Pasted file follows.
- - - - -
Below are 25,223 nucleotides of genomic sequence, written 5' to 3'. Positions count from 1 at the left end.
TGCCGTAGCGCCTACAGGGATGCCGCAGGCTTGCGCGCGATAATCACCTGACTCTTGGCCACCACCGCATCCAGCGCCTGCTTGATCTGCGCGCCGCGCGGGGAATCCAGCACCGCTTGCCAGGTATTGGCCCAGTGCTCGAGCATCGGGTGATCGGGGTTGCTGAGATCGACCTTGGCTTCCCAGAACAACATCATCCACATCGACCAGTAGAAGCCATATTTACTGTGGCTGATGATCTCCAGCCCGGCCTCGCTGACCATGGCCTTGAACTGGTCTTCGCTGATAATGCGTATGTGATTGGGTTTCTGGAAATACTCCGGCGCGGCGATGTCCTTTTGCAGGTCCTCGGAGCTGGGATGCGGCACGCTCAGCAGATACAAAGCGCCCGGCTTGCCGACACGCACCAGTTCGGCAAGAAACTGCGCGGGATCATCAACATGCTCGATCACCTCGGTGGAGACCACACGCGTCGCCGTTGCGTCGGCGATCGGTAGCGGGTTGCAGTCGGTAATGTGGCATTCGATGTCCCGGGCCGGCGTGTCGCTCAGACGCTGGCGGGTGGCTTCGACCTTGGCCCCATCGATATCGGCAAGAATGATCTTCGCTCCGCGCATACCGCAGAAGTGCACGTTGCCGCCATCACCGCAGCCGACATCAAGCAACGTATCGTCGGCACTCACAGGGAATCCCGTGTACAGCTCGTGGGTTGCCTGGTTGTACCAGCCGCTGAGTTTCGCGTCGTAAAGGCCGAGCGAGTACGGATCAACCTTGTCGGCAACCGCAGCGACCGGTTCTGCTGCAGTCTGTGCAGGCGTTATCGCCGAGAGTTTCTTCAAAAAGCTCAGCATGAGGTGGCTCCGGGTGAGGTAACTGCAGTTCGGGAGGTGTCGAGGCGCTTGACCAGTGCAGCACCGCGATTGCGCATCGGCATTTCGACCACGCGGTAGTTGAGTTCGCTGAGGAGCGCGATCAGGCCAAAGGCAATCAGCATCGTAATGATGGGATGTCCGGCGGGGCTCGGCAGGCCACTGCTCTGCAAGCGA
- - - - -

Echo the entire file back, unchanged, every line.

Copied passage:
Below are 25,223 nucleotides of genomic sequence, written 5' to 3'. Positions count from 1 at the left end.
TGCCGTAGCGCCTACAGGGATGCCGCAGGCTTGCGCGCGATAATCACCTGACTCTTGGCCACCACCGCATCCAGCGCCTGCTTGATCTGCGCGCCGCGCGGGGAATCCAGCACCGCTTGCCAGGTATTGGCCCAGTGCTCGAGCATCGGGTGATCGGGGTTGCTGAGATCGACCTTGGCTTCCCAGAACAACATCATCCACATCGACCAGTAGAAGCCATATTTACTGTGGCTGATGATCTCCAGCCCGGCCTCGCTGACCATGGCCTTGAACTGGTCTTCGCTGATAATGCGTATGTGATTGGGTTTCTGGAAATACTCCGGCGCGGCGATGTCCTTTTGCAGGTCCTCGGAGCTGGGATGCGGCACGCTCAGCAGATACAAAGCGCCCGGCTTGCCGACACGCACCAGTTCGGCAAGAAACTGCGCGGGATCATCAACATGCTCGATCACCTCGGTGGAGACCACACGCGTCGCCGTTGCGTCGGCGATCGGTAGCGGGTTGCAGTCGGTAATGTGGCATTCGATGTCCCGGGCCGGCGTGTCGCTCAGACGCTGGCGGGTGGCTTCGACCTTGGCCCCATCGATATCGGCAAGAATGATCTTCGCTCCGCGCATACCGCAGAAGTGCACGTTGCCGCCATCACCGCAGCCGACATCAAGCAACGTATCGTCGGCACTCACAGGGAATCCCGTGTACAGCTCGTGGGTTGCCTGGTTGTACCAGCCGCTGAGTTTCGCGTCGTAAAGGCCGAGCGAGTACGGATCAACCTTGTCGGCAACCGCAGCGACCGGTTCTGCTGCAGTCTGTGCAGGCGTTATCGCCGAGAGTTTCTTCAAAAAGCTCAGCATGAGGTGGCTCCGGGTGAGGTAACTGCAGTTCGGGAGGTGTCGAGGCGCTTGACCAGTGCAGCACCGCGATTGCGCATCGGCATTTCGACCACGCGGTAGTTGAGTTCGCTGAGGAGCGCGATCAGGCCAAAGGCAATCAGCATCGTAATGATGGGATGTCCGGCGGGGCTCGGCAGGCCACTGCTCTGCAAGCGA